In the past, fluoride toothpaste wasn’t recommended to use for children under 3 years old. If fluoride is applied or swallowed too much by baby, she could get dental fluorosis, a condition that leads to brown spots and staining of the teeth. It is caused by too much fluoride applied during years teeth develops inside the jawbone. When baby gets her teeth brushed, she can’t spit out the toothpaste so a fluoride  baby toothpaste wasn’t recommended. However, now, American Dental Association recommends to use a fluoride toothpaste to prevent tooth decay even for babies under 3 (only a rice grain sized portion). They recommend fluoride toothpaste especially for babies who have a high risk of developing tooth decay. They say that  a rice grain sized amount of fluoride toothpaste should be safe for babies under 3. (read ADA uses Fluoride Toothpaste to Fight High Cavity Rate In Children. and Dental Group Advises Fluoride Toothpaste Before Age of 2.)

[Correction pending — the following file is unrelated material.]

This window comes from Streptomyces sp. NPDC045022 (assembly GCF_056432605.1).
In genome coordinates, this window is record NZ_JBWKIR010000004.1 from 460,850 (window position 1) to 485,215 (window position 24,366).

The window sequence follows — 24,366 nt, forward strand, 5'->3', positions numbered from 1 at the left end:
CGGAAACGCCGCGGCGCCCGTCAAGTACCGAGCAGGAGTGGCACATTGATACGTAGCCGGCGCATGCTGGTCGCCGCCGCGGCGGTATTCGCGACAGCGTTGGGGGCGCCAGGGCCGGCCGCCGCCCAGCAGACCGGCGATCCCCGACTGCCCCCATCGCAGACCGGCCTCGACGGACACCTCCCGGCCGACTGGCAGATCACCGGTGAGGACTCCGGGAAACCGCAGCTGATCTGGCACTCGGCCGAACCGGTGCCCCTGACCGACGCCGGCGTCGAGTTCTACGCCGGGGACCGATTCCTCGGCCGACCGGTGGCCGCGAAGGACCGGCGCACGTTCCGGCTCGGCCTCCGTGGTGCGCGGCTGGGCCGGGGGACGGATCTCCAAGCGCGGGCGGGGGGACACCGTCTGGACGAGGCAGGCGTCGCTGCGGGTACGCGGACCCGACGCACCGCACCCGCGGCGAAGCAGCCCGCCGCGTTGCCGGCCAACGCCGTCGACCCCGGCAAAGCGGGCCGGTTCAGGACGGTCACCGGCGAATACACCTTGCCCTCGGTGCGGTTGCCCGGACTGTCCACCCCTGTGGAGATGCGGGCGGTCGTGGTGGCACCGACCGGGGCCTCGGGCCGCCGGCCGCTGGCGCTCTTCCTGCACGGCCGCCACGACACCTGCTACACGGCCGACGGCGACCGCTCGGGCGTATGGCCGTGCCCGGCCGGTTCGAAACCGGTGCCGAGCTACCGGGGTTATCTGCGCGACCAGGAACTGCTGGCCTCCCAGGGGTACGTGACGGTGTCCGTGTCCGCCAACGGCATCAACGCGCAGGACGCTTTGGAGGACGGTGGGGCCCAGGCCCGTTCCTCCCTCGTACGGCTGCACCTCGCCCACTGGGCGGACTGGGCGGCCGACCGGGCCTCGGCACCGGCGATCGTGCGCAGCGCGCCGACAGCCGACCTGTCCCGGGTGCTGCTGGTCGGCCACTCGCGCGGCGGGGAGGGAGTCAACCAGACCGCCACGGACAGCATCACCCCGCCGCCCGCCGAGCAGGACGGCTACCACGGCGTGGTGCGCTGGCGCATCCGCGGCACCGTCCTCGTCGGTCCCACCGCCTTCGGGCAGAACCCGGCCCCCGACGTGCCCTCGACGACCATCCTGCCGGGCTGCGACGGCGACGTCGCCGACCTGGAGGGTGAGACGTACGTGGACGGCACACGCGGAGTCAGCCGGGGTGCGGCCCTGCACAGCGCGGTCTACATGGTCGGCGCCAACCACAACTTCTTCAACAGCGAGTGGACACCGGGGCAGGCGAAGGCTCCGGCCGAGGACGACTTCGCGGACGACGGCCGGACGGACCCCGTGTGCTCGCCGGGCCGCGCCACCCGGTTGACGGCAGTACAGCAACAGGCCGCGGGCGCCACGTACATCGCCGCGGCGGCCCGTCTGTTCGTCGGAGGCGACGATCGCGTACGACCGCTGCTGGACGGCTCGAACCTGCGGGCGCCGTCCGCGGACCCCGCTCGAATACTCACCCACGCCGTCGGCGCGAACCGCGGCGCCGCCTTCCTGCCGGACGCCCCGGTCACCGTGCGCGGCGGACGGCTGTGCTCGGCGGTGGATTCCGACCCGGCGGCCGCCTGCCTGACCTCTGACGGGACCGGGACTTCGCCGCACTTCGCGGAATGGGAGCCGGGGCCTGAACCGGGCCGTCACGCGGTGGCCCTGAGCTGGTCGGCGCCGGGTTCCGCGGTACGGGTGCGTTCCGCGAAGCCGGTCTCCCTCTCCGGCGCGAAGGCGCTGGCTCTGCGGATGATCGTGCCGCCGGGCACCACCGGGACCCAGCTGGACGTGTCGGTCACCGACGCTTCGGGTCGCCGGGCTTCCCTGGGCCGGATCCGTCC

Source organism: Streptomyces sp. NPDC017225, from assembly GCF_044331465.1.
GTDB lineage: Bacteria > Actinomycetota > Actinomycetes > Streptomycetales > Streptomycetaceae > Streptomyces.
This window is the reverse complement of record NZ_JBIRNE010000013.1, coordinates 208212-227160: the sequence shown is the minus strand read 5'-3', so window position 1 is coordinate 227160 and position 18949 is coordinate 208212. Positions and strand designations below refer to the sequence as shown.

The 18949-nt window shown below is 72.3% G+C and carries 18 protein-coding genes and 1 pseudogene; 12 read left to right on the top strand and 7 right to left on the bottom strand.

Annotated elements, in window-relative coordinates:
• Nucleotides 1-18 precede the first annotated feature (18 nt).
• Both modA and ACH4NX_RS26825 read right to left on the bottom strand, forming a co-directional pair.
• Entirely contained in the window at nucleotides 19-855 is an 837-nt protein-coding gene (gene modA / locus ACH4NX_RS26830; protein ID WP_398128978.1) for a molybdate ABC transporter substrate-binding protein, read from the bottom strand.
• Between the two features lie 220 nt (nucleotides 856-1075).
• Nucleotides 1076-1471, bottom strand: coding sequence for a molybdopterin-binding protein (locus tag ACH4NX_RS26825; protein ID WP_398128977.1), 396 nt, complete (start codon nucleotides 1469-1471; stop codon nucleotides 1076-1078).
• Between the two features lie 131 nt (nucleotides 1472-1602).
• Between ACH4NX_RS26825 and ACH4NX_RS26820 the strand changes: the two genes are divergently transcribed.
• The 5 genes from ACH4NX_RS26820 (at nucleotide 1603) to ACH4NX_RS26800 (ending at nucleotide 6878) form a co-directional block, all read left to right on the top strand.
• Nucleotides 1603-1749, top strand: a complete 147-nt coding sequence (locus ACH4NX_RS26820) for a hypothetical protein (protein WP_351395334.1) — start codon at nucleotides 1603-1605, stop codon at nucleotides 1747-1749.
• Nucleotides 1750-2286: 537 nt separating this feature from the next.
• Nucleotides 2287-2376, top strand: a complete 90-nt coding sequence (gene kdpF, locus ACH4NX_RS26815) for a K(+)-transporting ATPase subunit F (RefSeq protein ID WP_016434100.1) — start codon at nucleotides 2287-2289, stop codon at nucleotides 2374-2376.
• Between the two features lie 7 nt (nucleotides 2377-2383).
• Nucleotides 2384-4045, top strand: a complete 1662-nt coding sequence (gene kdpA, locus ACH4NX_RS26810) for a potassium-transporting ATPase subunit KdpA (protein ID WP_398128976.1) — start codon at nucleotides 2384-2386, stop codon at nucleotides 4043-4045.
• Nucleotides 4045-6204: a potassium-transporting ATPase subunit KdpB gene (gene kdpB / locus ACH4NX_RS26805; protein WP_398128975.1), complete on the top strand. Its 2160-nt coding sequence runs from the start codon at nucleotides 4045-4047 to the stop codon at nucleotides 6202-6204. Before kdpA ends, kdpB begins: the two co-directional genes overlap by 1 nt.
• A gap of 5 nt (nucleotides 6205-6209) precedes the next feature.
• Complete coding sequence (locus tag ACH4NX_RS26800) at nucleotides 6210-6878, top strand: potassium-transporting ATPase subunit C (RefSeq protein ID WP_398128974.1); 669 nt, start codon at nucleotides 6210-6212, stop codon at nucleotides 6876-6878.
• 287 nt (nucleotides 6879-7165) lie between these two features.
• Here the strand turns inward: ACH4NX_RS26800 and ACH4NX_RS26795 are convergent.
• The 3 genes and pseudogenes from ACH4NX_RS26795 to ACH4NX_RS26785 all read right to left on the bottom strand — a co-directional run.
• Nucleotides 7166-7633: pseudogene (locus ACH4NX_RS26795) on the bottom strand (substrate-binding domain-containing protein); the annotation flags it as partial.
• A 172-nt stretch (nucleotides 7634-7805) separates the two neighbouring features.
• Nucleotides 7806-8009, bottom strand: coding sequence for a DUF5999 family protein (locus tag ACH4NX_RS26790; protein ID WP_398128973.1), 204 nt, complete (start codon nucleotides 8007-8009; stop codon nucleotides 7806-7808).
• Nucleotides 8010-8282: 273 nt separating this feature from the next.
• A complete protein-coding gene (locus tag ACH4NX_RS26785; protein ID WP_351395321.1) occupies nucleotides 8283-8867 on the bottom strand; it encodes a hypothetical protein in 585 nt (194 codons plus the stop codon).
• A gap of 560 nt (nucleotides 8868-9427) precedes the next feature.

However, Fluoride is known to be toxic to our body. Chronic exposure to Fluoride can cause dental fluorosis, crippling skeletal fluorosis,  arthritis, bone fracture, brain effects, cancer, cardiovascular disease, endocrine disruption, kidney disease, thyroid disease, etc. (read Fluoride & Health)  Some cities contain fluoride in public water and baby may already get fluoride from water when using water for an infant formula, for example. A bottle-fed baby drinking  fluoridated water (0.6 – 1.2 ppm) can get up to 300 times more fluoride than a breast-fed baby. Using a fluoride toothpaste on top of drinking public water can supply too much fluoride for a baby.  On top of that, only about half of ingested fluoride gets discharged and the rest accumulates in the body. Babies and children can take up to 80% of ingested fluoride into their bones. (Read 50 Reasons To Oppose Fluoridation.)

 

Using A Fluoride-Free Baby Toothpaste